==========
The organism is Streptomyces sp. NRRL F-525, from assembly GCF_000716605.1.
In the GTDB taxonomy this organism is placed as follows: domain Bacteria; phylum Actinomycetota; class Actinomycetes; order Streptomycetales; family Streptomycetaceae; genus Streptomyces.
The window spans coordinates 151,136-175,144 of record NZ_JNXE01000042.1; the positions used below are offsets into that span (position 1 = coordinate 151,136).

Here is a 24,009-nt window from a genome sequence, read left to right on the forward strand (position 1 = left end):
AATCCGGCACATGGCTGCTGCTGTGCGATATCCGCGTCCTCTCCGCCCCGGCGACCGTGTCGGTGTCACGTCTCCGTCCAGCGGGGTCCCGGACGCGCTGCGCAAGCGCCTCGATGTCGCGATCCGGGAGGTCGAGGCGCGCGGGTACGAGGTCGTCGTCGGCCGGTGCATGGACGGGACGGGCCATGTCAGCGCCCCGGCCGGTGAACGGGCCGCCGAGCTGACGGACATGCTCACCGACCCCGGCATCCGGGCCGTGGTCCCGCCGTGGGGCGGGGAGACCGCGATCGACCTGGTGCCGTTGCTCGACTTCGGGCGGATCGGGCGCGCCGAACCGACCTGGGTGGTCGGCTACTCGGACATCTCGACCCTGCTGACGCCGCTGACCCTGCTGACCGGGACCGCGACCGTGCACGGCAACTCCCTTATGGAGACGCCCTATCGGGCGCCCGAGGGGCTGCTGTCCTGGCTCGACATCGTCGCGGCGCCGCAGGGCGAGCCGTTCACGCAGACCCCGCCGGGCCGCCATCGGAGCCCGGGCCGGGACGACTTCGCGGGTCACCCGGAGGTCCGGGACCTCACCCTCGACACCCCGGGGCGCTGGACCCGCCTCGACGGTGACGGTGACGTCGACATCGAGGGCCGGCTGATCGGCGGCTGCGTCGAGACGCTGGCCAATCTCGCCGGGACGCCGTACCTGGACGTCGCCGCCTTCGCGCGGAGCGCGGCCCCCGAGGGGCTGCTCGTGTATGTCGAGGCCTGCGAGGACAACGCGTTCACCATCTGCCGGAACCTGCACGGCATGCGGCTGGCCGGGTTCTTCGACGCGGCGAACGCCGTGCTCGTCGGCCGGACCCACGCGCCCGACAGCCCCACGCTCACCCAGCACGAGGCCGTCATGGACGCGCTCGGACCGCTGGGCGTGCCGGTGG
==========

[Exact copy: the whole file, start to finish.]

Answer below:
The organism is Streptomyces sp. NRRL F-525, from assembly GCF_000716605.1.
In the GTDB taxonomy this organism is placed as follows: domain Bacteria; phylum Actinomycetota; class Actinomycetes; order Streptomycetales; family Streptomycetaceae; genus Streptomyces.
The window spans coordinates 151,136-175,144 of record NZ_JNXE01000042.1; the positions used below are offsets into that span (position 1 = coordinate 151,136).

Here is a 24,009-nt window from a genome sequence, read left to right on the forward strand (position 1 = left end):
AATCCGGCACATGGCTGCTGCTGTGCGATATCCGCGTCCTCTCCGCCCCGGCGACCGTGTCGGTGTCACGTCTCCGTCCAGCGGGGTCCCGGACGCGCTGCGCAAGCGCCTCGATGTCGCGATCCGGGAGGTCGAGGCGCGCGGGTACGAGGTCGTCGTCGGCCGGTGCATGGACGGGACGGGCCATGTCAGCGCCCCGGCCGGTGAACGGGCCGCCGAGCTGACGGACATGCTCACCGACCCCGGCATCCGGGCCGTGGTCCCGCCGTGGGGCGGGGAGACCGCGATCGACCTGGTGCCGTTGCTCGACTTCGGGCGGATCGGGCGCGCCGAACCGACCTGGGTGGTCGGCTACTCGGACATCTCGACCCTGCTGACGCCGCTGACCCTGCTGACCGGGACCGCGACCGTGCACGGCAACTCCCTTATGGAGACGCCCTATCGGGCGCCCGAGGGGCTGCTGTCCTGGCTCGACATCGTCGCGGCGCCGCAGGGCGAGCCGTTCACGCAGACCCCGCCGGGCCGCCATCGGAGCCCGGGCCGGGACGACTTCGCGGGTCACCCGGAGGTCCGGGACCTCACCCTCGACACCCCGGGGCGCTGGACCCGCCTCGACGGTGACGGTGACGTCGACATCGAGGGCCGGCTGATCGGCGGCTGCGTCGAGACGCTGGCCAATCTCGCCGGGACGCCGTACCTGGACGTCGCCGCCTTCGCGCGGAGCGCGGCCCCCGAGGGGCTGCTCGTGTATGTCGAGGCCTGCGAGGACAACGCGTTCACCATCTGCCGGAACCTGCACGGCATGCGGCTGGCCGGGTTCTTCGACGCGGCGAACGCCGTGCTCGTCGGCCGGACCCACGCGCCCGACAGCCCCACGCTCACCCAGCACGAGGCCGTCATGGACGCGCTCGGACCGCTGGGCGTGCCGGTGG